Saudi Arabia Urged to Stop Harassing Activists

International watchdog group Human Rights Watch said Monday that Saudi Arabia “should immediately cease harassing” four activists who founded a new human rights organization and allow them to operate in the country.

The New York-based HRW said the public persecutor in Riyadh has summoned Mohammed Abdullah al-Otaibi and three other founding members of the Union for Human Rights (UHR) for questioning, raising fears that the government may press charges against them.

“Yet again, Saudi authorities are threatening with long prison terms those who dare to speak out in favor of human rights reforms,” said HRW’s Sarah Leah Whitson in a statement. “How can establishing a human rights organization be a crime? The Saudi authorities should be welcoming such initiatives, not quashing them.”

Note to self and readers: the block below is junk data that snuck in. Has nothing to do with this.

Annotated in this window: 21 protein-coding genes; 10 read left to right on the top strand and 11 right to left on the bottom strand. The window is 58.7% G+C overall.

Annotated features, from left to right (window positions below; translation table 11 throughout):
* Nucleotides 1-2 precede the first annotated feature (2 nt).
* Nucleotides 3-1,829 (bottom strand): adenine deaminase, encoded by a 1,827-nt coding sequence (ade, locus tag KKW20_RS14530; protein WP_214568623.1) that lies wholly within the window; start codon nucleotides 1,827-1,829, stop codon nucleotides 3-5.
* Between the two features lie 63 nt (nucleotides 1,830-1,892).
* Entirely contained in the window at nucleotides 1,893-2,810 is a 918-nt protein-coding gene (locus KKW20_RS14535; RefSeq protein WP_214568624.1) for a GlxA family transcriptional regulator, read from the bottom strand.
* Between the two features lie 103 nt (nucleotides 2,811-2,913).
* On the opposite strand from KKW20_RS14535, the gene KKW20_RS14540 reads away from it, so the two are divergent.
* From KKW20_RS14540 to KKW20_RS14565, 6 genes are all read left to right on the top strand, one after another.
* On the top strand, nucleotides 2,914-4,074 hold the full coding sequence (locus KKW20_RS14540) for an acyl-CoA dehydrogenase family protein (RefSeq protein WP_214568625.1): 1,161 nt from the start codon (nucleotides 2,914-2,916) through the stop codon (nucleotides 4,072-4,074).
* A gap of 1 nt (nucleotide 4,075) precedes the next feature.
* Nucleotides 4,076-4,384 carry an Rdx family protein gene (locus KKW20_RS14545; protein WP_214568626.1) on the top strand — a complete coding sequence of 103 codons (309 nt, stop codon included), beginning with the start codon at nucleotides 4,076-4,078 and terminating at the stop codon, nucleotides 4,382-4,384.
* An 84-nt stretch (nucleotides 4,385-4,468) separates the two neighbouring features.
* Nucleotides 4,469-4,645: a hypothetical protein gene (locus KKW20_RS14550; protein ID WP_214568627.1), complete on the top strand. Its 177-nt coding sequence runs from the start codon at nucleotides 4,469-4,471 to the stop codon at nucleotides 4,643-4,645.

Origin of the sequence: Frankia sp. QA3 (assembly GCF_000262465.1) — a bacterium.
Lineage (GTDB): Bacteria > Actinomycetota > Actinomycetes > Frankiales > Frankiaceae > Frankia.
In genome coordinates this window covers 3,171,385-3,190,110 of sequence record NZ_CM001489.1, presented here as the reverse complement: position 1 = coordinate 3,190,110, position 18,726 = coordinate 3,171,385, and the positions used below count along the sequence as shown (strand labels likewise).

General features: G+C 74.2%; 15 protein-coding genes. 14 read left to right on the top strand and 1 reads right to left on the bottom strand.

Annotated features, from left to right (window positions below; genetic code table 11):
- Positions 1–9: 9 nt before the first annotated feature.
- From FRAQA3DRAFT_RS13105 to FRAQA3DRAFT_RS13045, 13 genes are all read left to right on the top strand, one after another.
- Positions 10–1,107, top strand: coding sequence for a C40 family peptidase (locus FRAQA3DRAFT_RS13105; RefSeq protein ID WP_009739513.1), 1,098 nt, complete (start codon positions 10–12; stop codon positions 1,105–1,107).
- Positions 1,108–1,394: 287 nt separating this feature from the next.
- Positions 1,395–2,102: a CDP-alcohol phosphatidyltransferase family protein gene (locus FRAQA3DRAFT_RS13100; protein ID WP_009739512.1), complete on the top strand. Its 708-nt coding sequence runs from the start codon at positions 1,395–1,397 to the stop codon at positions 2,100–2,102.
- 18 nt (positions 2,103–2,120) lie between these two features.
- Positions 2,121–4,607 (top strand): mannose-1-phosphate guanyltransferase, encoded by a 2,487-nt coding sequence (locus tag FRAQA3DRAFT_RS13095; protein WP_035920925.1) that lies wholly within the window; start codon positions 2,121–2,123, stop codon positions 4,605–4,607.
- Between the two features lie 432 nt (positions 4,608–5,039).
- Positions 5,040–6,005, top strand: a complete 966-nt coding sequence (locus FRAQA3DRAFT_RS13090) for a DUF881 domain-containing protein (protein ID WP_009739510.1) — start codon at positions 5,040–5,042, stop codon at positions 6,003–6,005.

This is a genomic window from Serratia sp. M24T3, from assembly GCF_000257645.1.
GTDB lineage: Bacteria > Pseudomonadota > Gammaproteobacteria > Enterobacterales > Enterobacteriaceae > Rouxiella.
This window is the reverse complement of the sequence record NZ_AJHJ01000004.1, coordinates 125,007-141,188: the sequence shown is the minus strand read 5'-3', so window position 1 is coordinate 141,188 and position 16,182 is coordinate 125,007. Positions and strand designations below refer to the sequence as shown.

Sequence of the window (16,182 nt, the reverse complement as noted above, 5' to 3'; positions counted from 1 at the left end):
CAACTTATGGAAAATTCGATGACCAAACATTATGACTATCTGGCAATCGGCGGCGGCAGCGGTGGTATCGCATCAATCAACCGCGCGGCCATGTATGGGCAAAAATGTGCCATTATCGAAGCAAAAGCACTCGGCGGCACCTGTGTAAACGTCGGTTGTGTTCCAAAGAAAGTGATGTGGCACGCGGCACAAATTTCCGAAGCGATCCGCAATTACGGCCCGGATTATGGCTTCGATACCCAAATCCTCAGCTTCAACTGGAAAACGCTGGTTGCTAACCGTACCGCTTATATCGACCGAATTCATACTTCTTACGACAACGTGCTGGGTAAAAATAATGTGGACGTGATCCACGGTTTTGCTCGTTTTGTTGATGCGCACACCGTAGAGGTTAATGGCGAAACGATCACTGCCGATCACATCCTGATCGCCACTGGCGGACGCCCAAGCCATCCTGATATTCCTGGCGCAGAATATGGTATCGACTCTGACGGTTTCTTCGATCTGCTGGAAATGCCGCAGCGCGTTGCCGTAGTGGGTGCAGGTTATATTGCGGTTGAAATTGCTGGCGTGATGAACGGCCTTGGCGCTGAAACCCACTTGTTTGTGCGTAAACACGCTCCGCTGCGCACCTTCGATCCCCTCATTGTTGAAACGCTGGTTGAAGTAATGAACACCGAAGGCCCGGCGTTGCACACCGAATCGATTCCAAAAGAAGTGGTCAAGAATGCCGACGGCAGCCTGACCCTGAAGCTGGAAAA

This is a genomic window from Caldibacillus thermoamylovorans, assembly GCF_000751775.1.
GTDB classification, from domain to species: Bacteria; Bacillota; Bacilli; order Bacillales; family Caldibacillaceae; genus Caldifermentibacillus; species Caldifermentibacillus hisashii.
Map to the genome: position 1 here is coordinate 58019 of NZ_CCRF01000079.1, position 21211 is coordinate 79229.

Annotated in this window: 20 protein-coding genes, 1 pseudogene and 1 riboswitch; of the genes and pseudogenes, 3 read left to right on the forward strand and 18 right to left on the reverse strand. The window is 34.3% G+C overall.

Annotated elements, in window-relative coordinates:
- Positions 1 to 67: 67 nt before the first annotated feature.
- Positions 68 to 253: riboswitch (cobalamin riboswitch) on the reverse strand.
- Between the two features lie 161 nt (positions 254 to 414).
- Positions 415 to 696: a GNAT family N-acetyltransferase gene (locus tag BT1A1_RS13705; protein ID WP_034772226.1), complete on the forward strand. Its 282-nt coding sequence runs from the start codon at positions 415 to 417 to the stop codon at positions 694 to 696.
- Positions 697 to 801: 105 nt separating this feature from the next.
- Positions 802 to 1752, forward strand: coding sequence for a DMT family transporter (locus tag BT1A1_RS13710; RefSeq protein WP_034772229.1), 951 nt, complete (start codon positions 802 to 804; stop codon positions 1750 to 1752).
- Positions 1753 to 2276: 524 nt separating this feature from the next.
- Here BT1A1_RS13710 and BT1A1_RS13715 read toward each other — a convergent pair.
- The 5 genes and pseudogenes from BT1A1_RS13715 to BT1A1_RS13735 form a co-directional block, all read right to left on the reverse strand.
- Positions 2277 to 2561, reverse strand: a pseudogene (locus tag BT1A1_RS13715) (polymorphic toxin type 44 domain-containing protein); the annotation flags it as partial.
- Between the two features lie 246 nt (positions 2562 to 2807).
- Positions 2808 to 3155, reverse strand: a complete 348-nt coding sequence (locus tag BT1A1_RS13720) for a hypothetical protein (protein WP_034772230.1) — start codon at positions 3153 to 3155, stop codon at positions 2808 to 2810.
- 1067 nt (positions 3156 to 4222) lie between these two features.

Saudi Arabia, an absolute monarchy, puts tough restrictions on the establishment of civil society organizations. The only government-licensed human rights organization was founded in 2004. Attempts by activists to set up rights group in recent years have been faced by government resistance. A proposed law to regulate civil society organizations has been in limbo since 2008.

Earlier this year, a court in Riyadh sentenced two prominent activists to jail for founding an unlicensed human rights organization. Mohammed Fahad al-Qahtani and Abdullah al-Hamed were sentenced to a total of 20 years in jail followed by lengthy travel bans.